We’re 12 years removed from one of the highest-impact trade deadline deals in recent history. On July 7, 2008, the Indians parted with homegrown star and pending free agent CC Sabathia, sending the left-hander to the Brewers for first baseman/outfielder Matt LaPorta, southpaw Zach Jackson, righty Rob Bryson and a player to be named later who became outfielder Michael Brantley. In hindsight, it may have been a win-win transaction.
When the Brewers made the bold move to acquire Sabathia, they were mired in a seemingly interminable playoff drought that went back to the early 1980s. But the team and then-general manager Doug Melvin saw a way out when they picked up Sabathia, who joined a roster that was 49-40 at the time. There were some terrific players on that club – Prince Fielder, Ryan Braun, Mike Cameron, J.J. Hardy and Ben Sheets were among them – but Sabathia became the face of the franchise down the stretch and all but willed the Brewers to the postseason.
Already a three-time All-Star and the reigning AL Cy Young winner when he became a Brewer, the 28-year-old won 11 of his 13 decisions and posted a 1.65 ERA with 8.8 K/9 and 1.7 BB/9 after heading to Milwaukee. His workload was enormous, too, as Sabathia amassed 130 2/3 innings across 17 starts in Milwaukee and piled up seven complete games in the process. Sabathia’s final complete game of the year came when he pitched the Brewers to the playoffs in their regular-season finale with nine innings of one-(unearned) run ball in a victory over the Cubs (here are Bob Uecker and Brian Anderson’s calls of that triumph for Milwaukee).
The Cubs did take the National League Central with ease, finishing with 97 wins to the Brewers’ 90, which set the Brew Crew up to face the Phillies in the NLDS. That proved to be the end of the line for the Brewers, who were no match for the eventual World Series winners and fell in four games. As excellent as he was during the season, Sabathia had nothing left against the Phillies, who battered the workhorse for five earned runs in 3 2/3 innings in Game 2 – his lone appearance of the series. That proved to be the final Brewers outing for Sabathia, as he left for a far bigger payday than they were able to offer in the next offseason. Sabathia signed with the Yankees for seven years and $161MM, and the now-retired 39-year-old further continued to make a resounding Hall of Fame case while wearing pinstripes.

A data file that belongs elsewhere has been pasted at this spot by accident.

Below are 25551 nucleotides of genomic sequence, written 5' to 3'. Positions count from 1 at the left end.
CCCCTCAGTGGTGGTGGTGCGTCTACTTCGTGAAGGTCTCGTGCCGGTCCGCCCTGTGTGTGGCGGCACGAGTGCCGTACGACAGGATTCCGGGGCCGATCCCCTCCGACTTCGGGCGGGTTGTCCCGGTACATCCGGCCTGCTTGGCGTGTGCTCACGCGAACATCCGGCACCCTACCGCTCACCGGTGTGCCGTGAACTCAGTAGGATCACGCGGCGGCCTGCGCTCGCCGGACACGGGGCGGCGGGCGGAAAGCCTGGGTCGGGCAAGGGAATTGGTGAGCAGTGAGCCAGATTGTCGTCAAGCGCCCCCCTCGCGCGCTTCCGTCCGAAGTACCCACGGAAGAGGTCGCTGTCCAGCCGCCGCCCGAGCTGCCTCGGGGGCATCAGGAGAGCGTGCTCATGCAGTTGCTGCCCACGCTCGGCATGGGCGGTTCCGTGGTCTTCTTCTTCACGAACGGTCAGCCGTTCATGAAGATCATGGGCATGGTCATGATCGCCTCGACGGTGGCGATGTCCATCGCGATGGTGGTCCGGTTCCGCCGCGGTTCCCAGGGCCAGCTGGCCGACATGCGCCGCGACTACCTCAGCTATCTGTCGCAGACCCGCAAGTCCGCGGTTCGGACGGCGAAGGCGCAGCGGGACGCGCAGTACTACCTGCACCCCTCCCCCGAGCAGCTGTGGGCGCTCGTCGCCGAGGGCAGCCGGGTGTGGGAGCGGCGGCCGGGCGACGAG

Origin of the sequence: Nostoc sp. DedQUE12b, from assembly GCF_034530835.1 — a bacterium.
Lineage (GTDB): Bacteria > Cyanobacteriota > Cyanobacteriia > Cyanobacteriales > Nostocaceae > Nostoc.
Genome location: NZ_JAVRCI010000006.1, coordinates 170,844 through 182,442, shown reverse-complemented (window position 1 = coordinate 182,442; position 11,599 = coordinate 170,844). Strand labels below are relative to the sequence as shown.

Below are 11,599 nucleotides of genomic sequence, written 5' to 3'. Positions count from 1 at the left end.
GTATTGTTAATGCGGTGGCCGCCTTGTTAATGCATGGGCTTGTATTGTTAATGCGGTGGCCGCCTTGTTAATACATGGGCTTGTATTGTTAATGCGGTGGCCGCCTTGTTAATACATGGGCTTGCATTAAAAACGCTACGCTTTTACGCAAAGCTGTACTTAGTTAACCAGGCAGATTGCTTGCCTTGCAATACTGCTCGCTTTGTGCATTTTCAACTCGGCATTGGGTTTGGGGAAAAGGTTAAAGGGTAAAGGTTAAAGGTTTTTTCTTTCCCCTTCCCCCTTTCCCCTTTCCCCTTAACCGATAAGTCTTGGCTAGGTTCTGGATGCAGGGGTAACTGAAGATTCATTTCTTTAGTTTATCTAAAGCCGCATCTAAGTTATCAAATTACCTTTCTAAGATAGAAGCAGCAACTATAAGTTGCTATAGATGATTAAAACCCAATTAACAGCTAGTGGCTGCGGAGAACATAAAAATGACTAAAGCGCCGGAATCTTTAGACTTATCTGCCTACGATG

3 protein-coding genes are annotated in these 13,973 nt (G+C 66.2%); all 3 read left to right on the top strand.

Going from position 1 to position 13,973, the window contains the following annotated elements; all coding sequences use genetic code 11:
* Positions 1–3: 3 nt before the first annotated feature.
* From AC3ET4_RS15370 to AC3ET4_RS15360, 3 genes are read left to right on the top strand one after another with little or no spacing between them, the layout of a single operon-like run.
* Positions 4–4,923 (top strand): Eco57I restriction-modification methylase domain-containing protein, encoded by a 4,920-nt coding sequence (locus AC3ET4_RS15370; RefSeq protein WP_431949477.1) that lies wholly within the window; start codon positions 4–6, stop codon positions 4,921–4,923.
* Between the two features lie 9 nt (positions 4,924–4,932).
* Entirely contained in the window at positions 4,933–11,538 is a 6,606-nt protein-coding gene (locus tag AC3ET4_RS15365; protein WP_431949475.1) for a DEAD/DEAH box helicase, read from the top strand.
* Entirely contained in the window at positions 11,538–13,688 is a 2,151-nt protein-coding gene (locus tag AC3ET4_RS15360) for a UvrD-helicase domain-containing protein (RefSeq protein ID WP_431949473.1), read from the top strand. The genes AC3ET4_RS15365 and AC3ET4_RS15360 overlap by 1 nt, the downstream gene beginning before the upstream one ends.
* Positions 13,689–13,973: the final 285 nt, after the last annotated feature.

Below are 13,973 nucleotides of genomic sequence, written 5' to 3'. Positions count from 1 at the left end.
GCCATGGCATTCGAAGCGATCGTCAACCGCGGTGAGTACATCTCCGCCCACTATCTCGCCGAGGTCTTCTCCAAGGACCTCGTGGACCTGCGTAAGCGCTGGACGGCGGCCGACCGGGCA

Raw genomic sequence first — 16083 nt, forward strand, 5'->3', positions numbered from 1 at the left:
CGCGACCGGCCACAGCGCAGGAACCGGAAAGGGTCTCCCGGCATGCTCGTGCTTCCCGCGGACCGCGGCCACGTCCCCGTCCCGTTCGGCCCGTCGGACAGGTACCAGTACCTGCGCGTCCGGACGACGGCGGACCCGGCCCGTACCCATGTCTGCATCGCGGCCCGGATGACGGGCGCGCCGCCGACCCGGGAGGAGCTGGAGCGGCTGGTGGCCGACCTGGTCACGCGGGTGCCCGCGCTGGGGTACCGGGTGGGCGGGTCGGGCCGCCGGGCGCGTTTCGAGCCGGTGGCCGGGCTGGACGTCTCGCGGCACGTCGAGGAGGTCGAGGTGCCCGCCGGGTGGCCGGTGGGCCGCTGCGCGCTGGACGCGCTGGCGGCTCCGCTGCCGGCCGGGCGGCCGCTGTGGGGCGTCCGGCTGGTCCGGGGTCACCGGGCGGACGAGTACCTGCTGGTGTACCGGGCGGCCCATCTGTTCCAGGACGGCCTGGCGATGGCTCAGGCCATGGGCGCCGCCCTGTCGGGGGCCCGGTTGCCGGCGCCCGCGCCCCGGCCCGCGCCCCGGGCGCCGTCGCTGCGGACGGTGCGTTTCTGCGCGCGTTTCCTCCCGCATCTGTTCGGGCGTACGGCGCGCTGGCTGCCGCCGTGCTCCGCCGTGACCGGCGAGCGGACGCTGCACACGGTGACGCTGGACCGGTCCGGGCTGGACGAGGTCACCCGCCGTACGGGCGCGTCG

While Sabathia wasn’t a Brewer for long, they don’t regret his magical run in their uniform or the long-awaited return to respectability he helped provide as a member of the team. That’s not say they came away from the trade unscathed, though. None of LaPorta (a once-promising prospect), Jackson or Bryson were impactful in the majors, but Brantley has been outstanding for the most part. A seventh-round draft pick of the Brewers and now a soon-to-be 33-year-old member of the Astros, Brantley has put together a lifetime line of .297/.354/.439 in 5,120 plate appearances. The majority of the damage has come in an Indians uniform, but they weren’t contenders in 2008 and weren’t going to re-sign Sabathia, so selling him for the best possible return made sense.
Losing Sabathia certainly hurt for Cleveland, but getting several productive seasons out of Brantley made for a nice consolation prize. Conversely, it must have stung the Brewers to see what Brantley turned into, but neither they nor their fans will ever forget what Sabathia gave them over a couple incredible months.